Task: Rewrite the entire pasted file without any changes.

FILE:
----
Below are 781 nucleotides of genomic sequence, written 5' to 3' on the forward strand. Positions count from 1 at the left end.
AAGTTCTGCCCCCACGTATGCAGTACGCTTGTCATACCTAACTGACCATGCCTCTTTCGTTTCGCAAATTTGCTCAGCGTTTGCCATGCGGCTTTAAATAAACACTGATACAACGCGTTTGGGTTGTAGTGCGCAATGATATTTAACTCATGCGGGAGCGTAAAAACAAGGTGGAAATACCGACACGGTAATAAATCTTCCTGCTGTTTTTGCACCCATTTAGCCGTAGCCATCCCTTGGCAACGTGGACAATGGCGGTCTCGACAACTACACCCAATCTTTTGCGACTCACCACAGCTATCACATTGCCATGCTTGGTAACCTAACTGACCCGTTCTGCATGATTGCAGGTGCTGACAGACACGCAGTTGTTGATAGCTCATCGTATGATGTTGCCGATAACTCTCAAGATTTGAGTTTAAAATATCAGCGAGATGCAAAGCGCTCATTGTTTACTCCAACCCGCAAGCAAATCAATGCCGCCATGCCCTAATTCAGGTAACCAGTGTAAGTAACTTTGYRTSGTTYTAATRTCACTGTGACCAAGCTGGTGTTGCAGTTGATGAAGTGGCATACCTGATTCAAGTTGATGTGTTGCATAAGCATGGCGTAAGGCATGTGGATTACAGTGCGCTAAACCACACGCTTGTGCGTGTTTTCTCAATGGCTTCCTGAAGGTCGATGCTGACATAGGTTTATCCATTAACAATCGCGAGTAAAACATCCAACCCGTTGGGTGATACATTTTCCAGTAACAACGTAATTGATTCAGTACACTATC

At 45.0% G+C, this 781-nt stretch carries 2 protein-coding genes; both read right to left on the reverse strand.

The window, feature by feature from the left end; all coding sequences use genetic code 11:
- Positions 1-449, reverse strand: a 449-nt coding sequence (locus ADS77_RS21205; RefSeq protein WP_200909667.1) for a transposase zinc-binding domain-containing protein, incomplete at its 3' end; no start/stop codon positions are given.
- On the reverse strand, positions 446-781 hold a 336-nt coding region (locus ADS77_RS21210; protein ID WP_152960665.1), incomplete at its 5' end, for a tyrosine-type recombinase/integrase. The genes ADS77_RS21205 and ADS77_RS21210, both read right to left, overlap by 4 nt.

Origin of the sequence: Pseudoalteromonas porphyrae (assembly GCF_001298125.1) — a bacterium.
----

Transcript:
Below are 781 nucleotides of genomic sequence, written 5' to 3' on the forward strand. Positions count from 1 at the left end.
AAGTTCTGCCCCCACGTATGCAGTACGCTTGTCATACCTAACTGACCATGCCTCTTTCGTTTCGCAAATTTGCTCAGCGTTTGCCATGCGGCTTTAAATAAACACTGATACAACGCGTTTGGGTTGTAGTGCGCAATGATATTTAACTCATGCGGGAGCGTAAAAACAAGGTGGAAATACCGACACGGTAATAAATCTTCCTGCTGTTTTTGCACCCATTTAGCCGTAGCCATCCCTTGGCAACGTGGACAATGGCGGTCTCGACAACTACACCCAATCTTTTGCGACTCACCACAGCTATCACATTGCCATGCTTGGTAACCTAACTGACCCGTTCTGCATGATTGCAGGTGCTGACAGACACGCAGTTGTTGATAGCTCATCGTATGATGTTGCCGATAACTCTCAAGATTTGAGTTTAAAATATCAGCGAGATGCAAAGCGCTCATTGTTTACTCCAACCCGCAAGCAAATCAATGCCGCCATGCCCTAATTCAGGTAACCAGTGTAAGTAACTTTGYRTSGTTYTAATRTCACTGTGACCAAGCTGGTGTTGCAGTTGATGAAGTGGCATACCTGATTCAAGTTGATGTGTTGCATAAGCATGGCGTAAGGCATGTGGATTACAGTGCGCTAAACCACACGCTTGTGCGTGTTTTCTCAATGGCTTCCTGAAGGTCGATGCTGACATAGGTTTATCCATTAACAATCGCGAGTAAAACATCCAACCCGTTGGGTGATACATTTTCCAGTAACAACGTAATTGATTCAGTACACTATC

At 45.0% G+C, this 781-nt stretch carries 2 protein-coding genes; both read right to left on the reverse strand.

The window, feature by feature from the left end; all coding sequences use genetic code 11:
- Positions 1-449, reverse strand: a 449-nt coding sequence (locus ADS77_RS21205; RefSeq protein WP_200909667.1) for a transposase zinc-binding domain-containing protein, incomplete at its 3' end; no start/stop codon positions are given.
- On the reverse strand, positions 446-781 hold a 336-nt coding region (locus ADS77_RS21210; protein ID WP_152960665.1), incomplete at its 5' end, for a tyrosine-type recombinase/integrase. The genes ADS77_RS21205 and ADS77_RS21210, both read right to left, overlap by 4 nt.

Origin of the sequence: Pseudoalteromonas porphyrae (assembly GCF_001298125.1) — a bacterium.